Part 1 --- Part 2 --- Part 3 --- Part 4 --- Part 5 --- Part 6 As I noted last time, for decades American mainstream brewers have targeted their beers/marketing/advertising at a narrow slice of the consumer market: young men.
Every beermaker, regardless of size, has paid a price for that decision, although it's been especially problematic for the mainstream brewers: The strategy works if the core demographic is large, as it was while the baby boomers were young. If that core shrinks in size, as it has since about 1990, brewers are in trouble.
There's also another problem with targeting beer as the young-guy-beverage -- well, there are two problems, now that I think about it.
First, mainstream brewers have, whether inadvertently or not, infantalized beer and beer drinking. Think about popular beer commercials over the past thirty years: they're nearly all humorous, but the humor has a . . . locker-room, boys-in-the-schoolyard quality to them. I mean, we all laughed about the farting Clydesdales and the guy with the beer-fridge-hidden-behind-a-revolving-wall commercials. But they were guy-gags. (Not mind you, that I have anything against guys. I'm married to one.)
The result was that brewers endowed beer with a silly, it's-for-kids reputation. The vast majority of Americans treat beer as a trivial, almost frivolous beverage. Yes, I know that the beer geeks who support craft brewing take beer seriously, but those people are in a decided minority. Most Americans, a majority of Americans, haven't heard of craft beer and don't drink craft beer, and all they know about beer is that, well, it's a kids' drink. (*1)
Second, the more beer is infantalized (and frankly, Americans infantalize not just beer but drinking in general), the less seriously it's taken, and the more impact the mainstream brewers' target message has, and the more Americans are inclined to dismiss beer as a serious beverage, and the narrower the audience for beer and the more inclined mainstream brewers are to target their core audience of young men, and . . . .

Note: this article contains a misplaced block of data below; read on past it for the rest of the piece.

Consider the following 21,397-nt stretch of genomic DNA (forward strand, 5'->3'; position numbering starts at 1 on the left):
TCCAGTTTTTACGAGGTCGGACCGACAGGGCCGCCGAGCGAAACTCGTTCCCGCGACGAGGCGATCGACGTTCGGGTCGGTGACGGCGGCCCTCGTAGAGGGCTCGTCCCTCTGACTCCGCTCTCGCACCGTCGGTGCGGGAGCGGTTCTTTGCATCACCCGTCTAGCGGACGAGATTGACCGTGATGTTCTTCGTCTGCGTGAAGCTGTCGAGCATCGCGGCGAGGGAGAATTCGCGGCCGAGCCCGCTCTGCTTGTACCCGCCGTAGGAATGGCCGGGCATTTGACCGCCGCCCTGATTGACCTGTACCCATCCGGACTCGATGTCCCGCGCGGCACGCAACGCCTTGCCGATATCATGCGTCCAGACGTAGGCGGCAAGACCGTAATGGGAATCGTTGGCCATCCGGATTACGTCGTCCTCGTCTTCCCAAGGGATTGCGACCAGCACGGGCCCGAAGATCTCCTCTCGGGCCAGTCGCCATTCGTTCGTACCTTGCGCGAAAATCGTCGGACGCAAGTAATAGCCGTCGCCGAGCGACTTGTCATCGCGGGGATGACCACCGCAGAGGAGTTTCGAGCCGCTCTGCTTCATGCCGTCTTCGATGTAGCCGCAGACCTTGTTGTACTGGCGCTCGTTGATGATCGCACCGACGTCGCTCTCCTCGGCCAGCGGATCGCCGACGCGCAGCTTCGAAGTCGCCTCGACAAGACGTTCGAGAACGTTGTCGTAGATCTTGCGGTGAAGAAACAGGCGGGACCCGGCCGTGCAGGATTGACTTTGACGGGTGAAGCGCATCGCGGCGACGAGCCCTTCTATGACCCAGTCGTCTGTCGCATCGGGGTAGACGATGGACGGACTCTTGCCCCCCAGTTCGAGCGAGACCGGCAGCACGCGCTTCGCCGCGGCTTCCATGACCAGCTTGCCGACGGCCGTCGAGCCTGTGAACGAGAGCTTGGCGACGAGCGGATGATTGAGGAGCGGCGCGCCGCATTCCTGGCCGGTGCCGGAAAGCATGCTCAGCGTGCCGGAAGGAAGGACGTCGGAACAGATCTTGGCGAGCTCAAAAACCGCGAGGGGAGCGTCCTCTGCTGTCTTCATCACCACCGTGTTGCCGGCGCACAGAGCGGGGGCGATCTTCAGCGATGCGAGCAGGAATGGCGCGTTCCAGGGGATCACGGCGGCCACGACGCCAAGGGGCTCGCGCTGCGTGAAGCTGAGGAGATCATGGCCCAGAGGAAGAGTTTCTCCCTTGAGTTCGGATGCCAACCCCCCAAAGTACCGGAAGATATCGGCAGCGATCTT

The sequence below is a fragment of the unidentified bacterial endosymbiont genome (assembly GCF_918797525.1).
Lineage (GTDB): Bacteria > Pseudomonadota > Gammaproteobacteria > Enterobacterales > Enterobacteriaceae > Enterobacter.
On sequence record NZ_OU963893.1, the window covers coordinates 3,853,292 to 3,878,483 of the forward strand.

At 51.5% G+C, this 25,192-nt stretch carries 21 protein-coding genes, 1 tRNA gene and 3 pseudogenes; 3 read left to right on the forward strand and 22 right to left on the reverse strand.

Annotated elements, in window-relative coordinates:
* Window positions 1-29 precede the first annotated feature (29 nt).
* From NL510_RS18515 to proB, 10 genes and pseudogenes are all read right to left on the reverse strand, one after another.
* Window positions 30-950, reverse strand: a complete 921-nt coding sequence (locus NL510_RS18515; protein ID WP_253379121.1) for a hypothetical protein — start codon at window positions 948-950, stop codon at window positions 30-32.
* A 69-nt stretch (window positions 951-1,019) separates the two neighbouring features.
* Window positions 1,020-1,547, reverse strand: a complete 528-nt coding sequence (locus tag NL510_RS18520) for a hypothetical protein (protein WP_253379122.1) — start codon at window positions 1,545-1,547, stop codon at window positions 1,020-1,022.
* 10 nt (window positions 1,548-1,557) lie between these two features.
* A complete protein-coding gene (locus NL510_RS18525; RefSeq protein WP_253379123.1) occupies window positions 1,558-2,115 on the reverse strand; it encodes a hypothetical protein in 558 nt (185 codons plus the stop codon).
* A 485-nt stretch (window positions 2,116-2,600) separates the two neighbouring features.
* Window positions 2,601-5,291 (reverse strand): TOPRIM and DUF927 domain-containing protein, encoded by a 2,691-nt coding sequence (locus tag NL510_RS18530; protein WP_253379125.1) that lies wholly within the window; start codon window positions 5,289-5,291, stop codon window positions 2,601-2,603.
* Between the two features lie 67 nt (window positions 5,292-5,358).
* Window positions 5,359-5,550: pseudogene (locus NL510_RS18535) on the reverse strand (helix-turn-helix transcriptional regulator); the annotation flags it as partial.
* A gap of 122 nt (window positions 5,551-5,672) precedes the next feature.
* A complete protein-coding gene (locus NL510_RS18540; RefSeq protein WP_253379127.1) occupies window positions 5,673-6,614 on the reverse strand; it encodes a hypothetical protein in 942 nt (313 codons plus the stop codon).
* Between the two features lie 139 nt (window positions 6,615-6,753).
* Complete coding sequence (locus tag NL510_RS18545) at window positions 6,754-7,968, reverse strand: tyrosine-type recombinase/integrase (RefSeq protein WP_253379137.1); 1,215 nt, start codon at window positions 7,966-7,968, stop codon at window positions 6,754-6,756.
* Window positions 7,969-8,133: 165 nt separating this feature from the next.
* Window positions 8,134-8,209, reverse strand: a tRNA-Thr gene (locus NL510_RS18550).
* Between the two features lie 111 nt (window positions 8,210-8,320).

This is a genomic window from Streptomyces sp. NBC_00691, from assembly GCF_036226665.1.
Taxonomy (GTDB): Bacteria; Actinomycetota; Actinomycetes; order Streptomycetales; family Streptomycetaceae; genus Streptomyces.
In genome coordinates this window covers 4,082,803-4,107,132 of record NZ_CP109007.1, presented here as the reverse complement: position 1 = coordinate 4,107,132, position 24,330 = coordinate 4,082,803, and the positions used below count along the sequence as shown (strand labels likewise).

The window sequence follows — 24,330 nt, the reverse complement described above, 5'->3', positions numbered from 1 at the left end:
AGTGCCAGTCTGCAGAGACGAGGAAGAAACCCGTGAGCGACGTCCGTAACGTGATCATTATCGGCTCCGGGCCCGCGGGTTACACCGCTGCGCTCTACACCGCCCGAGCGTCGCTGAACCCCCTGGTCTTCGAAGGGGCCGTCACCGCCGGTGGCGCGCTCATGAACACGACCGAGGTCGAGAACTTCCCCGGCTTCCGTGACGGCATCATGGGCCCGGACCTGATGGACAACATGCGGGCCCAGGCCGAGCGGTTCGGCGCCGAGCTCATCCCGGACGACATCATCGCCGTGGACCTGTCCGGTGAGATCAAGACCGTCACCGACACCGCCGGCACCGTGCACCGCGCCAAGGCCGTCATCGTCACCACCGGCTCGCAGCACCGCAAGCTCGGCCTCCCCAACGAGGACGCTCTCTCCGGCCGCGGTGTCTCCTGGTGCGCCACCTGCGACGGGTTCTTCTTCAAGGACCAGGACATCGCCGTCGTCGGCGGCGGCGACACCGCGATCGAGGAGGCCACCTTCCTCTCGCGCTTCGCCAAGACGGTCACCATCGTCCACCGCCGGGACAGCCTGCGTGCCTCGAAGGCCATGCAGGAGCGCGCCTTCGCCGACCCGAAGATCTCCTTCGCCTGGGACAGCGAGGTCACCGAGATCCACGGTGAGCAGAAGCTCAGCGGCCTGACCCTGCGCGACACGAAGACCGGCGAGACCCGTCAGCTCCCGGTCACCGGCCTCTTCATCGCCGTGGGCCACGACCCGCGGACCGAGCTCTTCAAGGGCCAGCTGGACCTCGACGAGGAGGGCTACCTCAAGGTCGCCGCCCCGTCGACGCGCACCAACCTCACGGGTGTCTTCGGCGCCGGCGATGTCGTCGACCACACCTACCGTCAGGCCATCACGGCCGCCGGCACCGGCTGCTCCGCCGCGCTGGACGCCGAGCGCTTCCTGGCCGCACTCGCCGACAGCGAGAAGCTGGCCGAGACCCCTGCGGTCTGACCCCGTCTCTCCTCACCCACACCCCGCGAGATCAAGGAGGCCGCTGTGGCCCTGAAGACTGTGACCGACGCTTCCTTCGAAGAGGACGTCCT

You get my drift. The result is a vicious cycle.
So, you ask, what's all this got to do with A-B InBev or history? Good question. The core demographic for beer -- young men -- is still relatively small. Over the next five years, it will grow as the Echo Boom hits age 21.
BUT: The Two Big Guys need to do something now. Their moment for attack is now. MillerCoors has the advantage because The Other Guy is in disarray (more disarray than MC, which, you remember, also just merged. But MC has had time to get its act together.) The Other Guy knows MC will strike and wants to do something now to fend off an attack on its market share.
What will they do? As I noted earlier, they'll spend more money on ads and probably engage in some price cutting. But they'll both turn their attention to the one beer segment that is healthy, fat, and thriving: the craft beer segment. Remember: since c. 1990, American beer sales overall have been flat. But during that period, CRAFT beer sales have risen every year, and often by double digits.
Why? Because the craft brewing industry avoided the "let's target young men" trap. They've always promoted beer as an "adult" beverage. They've focused on the beer itself, rather than a narrow audience. As a result, their "target" audience cuts across a broad swath of the American consumer audience. Yes, the market for craft brewing is minuscule, but the market is broad rather than narrow. So craft brewers haven't been hurt as badly by the shrinking of the young-man-demographic.
Moreover, young people who adopted craft beer as a "hip" back in the 1990s are now well into adulthood and typically have more money to spend and they're still buying craft beer. So the aging of the consumer market has not hit craft brewers as hard as it does mainstream brewers.
Result: even as overall beer consumption and sales slump, craft brewers are doing pretty well and craft beer sales are rising. And that means they're perfect targets for the Two Big Guys. A-BInB and MillerCoors will begin making aggressive moves in the craft segment. There are two routes they can take.
One, they can introduce their own beers (more on that later), or two, they can start buying shares of craft brewers, or, what is more likely, they can start making offers to buy companies outright.
You're shuddering at the idea. Never, you say. The pure-and-noble craft brewers will NEVER sell out to the Nasty Big Boys. Oh? Don't be too sure.
More next time. (Really, I'm trying to make these pieces short so that you can read an installment and move on to the next item on your endless list of Things to Do Before the Day Ends. I'm assuming your list is endless. Mine sure as hell is.)
*1: Notice I said "majority." I didn't say "all" Americans. Beer geeks, the very people most likely to read this blog and other beer blogs, take beer seriously. But those people -- you -- are in a distinct minority. The craft brewers and the beer geeks spend a lot of time preaching to the converted, to highly receptive audiences, so they -- you -- get fooled into thinking "everyone" drinks craft beer and "everyone" takes beer seriously. Every time a beer geek says to me "Oh, no one drinks Bud anymore. Everyone drinks craft beer," I can't decide whether to escort them to a hospital until the delusions go away, or whether to shake them silly and then show them the numbers. Because "everyone" most decidedly does NOT drink craft beer. Alas.